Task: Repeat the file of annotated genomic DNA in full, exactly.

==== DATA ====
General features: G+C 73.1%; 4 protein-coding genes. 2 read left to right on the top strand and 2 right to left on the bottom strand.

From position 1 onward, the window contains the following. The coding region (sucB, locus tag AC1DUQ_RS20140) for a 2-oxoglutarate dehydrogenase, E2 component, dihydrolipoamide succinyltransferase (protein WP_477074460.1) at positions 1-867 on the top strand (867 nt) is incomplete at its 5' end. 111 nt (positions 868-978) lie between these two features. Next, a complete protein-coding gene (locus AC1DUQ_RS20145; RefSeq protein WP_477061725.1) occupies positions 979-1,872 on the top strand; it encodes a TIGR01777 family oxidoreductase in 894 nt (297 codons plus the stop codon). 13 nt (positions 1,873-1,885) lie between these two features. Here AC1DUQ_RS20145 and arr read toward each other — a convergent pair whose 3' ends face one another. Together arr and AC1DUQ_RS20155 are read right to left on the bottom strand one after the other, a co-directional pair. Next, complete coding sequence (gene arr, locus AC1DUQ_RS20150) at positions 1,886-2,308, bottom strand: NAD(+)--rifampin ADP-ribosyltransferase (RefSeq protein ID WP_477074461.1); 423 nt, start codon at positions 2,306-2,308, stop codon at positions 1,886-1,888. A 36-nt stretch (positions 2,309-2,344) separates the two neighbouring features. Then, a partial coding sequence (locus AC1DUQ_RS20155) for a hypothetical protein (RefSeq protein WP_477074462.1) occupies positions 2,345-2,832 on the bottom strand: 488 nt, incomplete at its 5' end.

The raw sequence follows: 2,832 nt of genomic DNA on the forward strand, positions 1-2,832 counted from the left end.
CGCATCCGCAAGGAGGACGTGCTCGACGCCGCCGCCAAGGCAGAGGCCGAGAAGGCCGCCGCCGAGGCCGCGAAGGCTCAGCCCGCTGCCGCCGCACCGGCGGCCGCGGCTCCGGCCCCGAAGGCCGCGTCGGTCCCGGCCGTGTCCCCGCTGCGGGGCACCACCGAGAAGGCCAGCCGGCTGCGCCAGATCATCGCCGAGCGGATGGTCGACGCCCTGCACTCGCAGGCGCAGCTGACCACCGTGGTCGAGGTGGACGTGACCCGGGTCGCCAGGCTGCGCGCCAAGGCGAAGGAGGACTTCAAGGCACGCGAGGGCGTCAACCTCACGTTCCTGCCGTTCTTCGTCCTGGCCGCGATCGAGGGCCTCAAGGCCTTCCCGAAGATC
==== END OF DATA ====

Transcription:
General features: G+C 73.1%; 4 protein-coding genes. 2 read left to right on the top strand and 2 right to left on the bottom strand.

From position 1 onward, the window contains the following. The coding region (sucB, locus tag AC1DUQ_RS20140) for a 2-oxoglutarate dehydrogenase, E2 component, dihydrolipoamide succinyltransferase (protein WP_477074460.1) at positions 1-867 on the top strand (867 nt) is incomplete at its 5' end. 111 nt (positions 868-978) lie between these two features. Next, a complete protein-coding gene (locus AC1DUQ_RS20145; RefSeq protein WP_477061725.1) occupies positions 979-1,872 on the top strand; it encodes a TIGR01777 family oxidoreductase in 894 nt (297 codons plus the stop codon). 13 nt (positions 1,873-1,885) lie between these two features. Here AC1DUQ_RS20145 and arr read toward each other — a convergent pair whose 3' ends face one another. Together arr and AC1DUQ_RS20155 are read right to left on the bottom strand one after the other, a co-directional pair. Next, complete coding sequence (gene arr, locus AC1DUQ_RS20150) at positions 1,886-2,308, bottom strand: NAD(+)--rifampin ADP-ribosyltransferase (RefSeq protein ID WP_477074461.1); 423 nt, start codon at positions 2,306-2,308, stop codon at positions 1,886-1,888. A 36-nt stretch (positions 2,309-2,344) separates the two neighbouring features. Then, a partial coding sequence (locus AC1DUQ_RS20155) for a hypothetical protein (RefSeq protein WP_477074462.1) occupies positions 2,345-2,832 on the bottom strand: 488 nt, incomplete at its 5' end.

The raw sequence follows: 2,832 nt of genomic DNA on the forward strand, positions 1-2,832 counted from the left end.
CGCATCCGCAAGGAGGACGTGCTCGACGCCGCCGCCAAGGCAGAGGCCGAGAAGGCCGCCGCCGAGGCCGCGAAGGCTCAGCCCGCTGCCGCCGCACCGGCGGCCGCGGCTCCGGCCCCGAAGGCCGCGTCGGTCCCGGCCGTGTCCCCGCTGCGGGGCACCACCGAGAAGGCCAGCCGGCTGCGCCAGATCATCGCCGAGCGGATGGTCGACGCCCTGCACTCGCAGGCGCAGCTGACCACCGTGGTCGAGGTGGACGTGACCCGGGTCGCCAGGCTGCGCGCCAAGGCGAAGGAGGACTTCAAGGCACGCGAGGGCGTCAACCTCACGTTCCTGCCGTTCTTCGTCCTGGCCGCGATCGAGGGCCTCAAGGCCTTCCCGAAGATC